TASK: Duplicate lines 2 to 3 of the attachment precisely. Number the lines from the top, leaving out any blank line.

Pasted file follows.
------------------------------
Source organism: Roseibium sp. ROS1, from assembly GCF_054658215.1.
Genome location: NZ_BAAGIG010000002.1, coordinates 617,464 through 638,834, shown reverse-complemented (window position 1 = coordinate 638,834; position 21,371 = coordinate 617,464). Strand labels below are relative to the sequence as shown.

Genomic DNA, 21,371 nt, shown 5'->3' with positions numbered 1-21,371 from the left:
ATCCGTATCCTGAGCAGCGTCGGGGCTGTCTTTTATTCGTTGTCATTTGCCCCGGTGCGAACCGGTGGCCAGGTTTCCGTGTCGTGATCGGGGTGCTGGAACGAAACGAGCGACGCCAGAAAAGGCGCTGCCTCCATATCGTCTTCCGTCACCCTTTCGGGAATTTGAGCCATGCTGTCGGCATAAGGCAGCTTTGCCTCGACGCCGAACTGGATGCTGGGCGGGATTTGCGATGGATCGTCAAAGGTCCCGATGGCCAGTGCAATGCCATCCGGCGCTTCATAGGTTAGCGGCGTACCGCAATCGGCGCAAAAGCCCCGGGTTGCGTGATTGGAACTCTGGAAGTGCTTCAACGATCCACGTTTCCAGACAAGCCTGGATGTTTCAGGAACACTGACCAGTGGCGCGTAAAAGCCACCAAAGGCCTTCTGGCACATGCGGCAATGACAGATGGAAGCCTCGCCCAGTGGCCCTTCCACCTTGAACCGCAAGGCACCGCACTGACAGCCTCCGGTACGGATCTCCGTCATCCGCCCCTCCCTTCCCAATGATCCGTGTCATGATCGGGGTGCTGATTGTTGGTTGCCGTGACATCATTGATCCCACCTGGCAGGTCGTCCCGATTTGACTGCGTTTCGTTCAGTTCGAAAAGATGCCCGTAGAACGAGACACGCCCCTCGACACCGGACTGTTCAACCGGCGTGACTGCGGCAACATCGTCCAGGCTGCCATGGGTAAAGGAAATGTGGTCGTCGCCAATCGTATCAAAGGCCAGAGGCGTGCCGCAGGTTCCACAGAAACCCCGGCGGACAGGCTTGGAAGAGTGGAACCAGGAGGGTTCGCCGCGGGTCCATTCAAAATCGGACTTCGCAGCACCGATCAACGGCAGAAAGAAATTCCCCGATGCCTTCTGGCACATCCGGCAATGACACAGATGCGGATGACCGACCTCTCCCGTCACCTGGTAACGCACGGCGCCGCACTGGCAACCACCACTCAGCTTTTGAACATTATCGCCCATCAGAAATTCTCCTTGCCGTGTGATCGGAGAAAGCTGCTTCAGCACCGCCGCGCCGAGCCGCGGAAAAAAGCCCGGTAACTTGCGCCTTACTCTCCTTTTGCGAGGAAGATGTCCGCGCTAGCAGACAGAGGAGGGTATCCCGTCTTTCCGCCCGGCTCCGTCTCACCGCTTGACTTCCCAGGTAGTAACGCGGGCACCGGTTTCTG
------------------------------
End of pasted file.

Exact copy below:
Genome location: NZ_BAAGIG010000002.1, coordinates 617,464 through 638,834, shown reverse-complemented (window position 1 = coordinate 638,834; position 21,371 = coordinate 617,464). Strand labels below are relative to the sequence as shown.

Genomic DNA, 21,371 nt, shown 5'->3' with positions numbered 1-21,371 from the left: